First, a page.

Oriental Hall
Oriental Hall- - Click Here to See A Larger Version
Oriental Hall
The motifs of Oriental Hall, decorated in 1896, are exemplifications of the Moorish or Saracenic style. Coloring and ornamentation of the Hall have been copied from various parts of Alhambra in Granada, Spain. Construction of this colorful palace (Alhambra, from Arabic kal'-at al hamra, means "the red castle"), was started in the thirteenth century and finished in the fourteenth. The embellishment of Oriental Hall gives some idea of the grandeur and magnificence of this fortress-like palace.

The ceiling is divided into seven thousand panels of various shapes and forms, copied from the "Hall of the Ambassadors." The border surrounding the ceiling, a pattern of the lotus flower, is copied from the "Salon of the Tribunals." Glazed tile designs for the base of the walls and the screens between the arches are replicas of those in the "Court of the Fish Pond." Designs from the same court were used on the wall panels above the columns and the shield ornamented border. Designs for the wall panels above the tile between the columns, the border on each side, the band of arched ornamentation above, and the capitals of the columns are copied from the "Court of the Lions." Ornamented bands above the wall panels are a succession of small arches with a delicate embellishment of intricate lacy design. The border on the sides of and behind the columns are interlacing lines of arches, the inner ones each containing a shield. The borders on the lines of the capitals were copied from the "Hall of the Abencerrages." The soffits of the arches and the spandrels above them (whose designs were suggested by the lotus flower) are from the "Hall of the Two Sisters."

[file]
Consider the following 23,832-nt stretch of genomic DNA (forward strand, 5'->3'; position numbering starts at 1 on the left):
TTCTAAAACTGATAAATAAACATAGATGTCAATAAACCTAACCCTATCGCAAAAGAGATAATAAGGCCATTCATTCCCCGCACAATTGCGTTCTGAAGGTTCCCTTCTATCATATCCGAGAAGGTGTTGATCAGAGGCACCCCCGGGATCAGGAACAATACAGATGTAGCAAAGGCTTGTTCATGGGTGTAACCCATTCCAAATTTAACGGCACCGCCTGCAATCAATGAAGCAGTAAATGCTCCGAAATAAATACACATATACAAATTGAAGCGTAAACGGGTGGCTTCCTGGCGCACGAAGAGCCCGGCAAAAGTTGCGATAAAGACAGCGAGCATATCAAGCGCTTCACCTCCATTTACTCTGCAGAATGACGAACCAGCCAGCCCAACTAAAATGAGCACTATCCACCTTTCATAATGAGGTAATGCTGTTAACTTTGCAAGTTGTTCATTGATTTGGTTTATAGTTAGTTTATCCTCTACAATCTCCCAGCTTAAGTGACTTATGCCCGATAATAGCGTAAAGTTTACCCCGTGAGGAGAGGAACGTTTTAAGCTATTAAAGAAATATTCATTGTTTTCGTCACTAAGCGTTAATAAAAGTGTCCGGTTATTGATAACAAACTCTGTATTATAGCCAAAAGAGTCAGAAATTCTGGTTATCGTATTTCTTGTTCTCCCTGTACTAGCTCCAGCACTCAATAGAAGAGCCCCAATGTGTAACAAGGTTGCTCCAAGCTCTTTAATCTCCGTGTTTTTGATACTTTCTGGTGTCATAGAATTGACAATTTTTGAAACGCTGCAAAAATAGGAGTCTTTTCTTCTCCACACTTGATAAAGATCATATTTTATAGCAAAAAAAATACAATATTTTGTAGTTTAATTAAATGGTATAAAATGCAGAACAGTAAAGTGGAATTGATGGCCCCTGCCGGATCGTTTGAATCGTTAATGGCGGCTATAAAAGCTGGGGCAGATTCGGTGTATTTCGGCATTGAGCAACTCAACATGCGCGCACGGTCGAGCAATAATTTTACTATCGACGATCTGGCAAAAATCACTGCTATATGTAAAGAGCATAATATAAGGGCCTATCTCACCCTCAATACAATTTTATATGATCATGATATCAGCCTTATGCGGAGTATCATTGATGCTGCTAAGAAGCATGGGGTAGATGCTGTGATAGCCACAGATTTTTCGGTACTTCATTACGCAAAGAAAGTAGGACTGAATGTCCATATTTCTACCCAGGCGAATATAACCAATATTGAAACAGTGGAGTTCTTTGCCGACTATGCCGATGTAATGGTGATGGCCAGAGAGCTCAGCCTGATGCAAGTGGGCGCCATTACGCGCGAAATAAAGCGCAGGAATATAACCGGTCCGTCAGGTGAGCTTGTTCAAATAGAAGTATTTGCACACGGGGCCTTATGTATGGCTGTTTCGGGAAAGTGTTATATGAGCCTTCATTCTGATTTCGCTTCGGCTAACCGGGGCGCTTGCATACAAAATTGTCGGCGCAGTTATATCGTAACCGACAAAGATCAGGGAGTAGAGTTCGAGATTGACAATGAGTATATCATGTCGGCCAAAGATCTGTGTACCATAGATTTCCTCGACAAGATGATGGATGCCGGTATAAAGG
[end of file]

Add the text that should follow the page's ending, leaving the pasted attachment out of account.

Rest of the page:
Oriental Hall is fifty-three feet long, forty-one feet wide and twenty-three feet high.
Back

Copyright© 1996-2000 Grand Lodge Of Pennsylvania